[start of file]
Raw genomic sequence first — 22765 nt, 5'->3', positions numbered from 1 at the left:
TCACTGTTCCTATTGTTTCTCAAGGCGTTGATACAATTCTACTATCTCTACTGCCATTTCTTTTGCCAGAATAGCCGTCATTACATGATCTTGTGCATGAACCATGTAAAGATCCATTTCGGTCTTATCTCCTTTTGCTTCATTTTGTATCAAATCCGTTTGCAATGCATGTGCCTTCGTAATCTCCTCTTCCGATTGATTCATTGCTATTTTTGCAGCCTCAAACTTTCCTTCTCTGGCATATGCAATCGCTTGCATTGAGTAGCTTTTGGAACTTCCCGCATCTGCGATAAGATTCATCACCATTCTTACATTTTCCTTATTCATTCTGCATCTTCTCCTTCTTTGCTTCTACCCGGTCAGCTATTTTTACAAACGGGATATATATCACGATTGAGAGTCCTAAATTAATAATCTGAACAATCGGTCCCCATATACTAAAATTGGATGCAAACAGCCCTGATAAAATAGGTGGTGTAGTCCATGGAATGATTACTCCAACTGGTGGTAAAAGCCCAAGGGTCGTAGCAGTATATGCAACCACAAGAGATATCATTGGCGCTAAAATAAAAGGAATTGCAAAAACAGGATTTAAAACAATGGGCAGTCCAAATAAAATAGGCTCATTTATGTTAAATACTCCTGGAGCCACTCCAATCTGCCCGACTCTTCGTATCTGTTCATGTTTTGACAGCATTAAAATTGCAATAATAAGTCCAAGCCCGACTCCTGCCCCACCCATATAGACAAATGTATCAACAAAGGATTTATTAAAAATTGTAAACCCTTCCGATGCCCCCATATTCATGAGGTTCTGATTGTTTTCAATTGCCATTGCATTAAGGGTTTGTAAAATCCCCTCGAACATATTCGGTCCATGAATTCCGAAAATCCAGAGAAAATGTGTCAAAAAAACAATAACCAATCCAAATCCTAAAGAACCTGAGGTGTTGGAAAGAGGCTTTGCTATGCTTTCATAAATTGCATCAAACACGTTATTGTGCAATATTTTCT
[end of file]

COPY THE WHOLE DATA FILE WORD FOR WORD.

Raw genomic sequence first — 22765 nt, 5'->3', positions numbered from 1 at the left:
TCACTGTTCCTATTGTTTCTCAAGGCGTTGATACAATTCTACTATCTCTACTGCCATTTCTTTTGCCAGAATAGCCGTCATTACATGATCTTGTGCATGAACCATGTAAAGATCCATTTCGGTCTTATCTCCTTTTGCTTCATTTTGTATCAAATCCGTTTGCAATGCATGTGCCTTCGTAATCTCCTCTTCCGATTGATTCATTGCTATTTTTGCAGCCTCAAACTTTCCTTCTCTGGCATATGCAATCGCTTGCATTGAGTAGCTTTTGGAACTTCCCGCATCTGCGATAAGATTCATCACCATTCTTACATTTTCCTTATTCATTCTGCATCTTCTCCTTCTTTGCTTCTACCCGGTCAGCTATTTTTACAAACGGGATATATATCACGATTGAGAGTCCTAAATTAATAATCTGAACAATCGGTCCCCATATACTAAAATTGGATGCAAACAGCCCTGATAAAATAGGTGGTGTAGTCCATGGAATGATTACTCCAACTGGTGGTAAAAGCCCAAGGGTCGTAGCAGTATATGCAACCACAAGAGATATCATTGGCGCTAAAATAAAAGGAATTGCAAAAACAGGATTTAAAACAATGGGCAGTCCAAATAAAATAGGCTCATTTATGTTAAATACTCCTGGAGCCACTCCAATCTGCCCGACTCTTCGTATCTGTTCATGTTTTGACAGCATTAAAATTGCAATAATAAGTCCAAGCCCGACTCCTGCCCCACCCATATAGACAAATGTATCAACAAAGGATTTATTAAAAATTGTAAACCCTTCCGATGCCCCCATATTCATGAGGTTCTGATTGTTTTCAATTGCCATTGCATTAAGGGTTTGTAAAATCCCCTCGAACATATTCGGTCCATGAATTCCGAAAATCCAGAGAAAATGTGTCAAAAAAACAATAACCAATCCAAATCCTAAAGAACCTGAGGTGTTGGAAAGAGGCTTTGCTATGCTTTCATAAATTGCATCAAACACGTTATTGTGCAATATTTTCT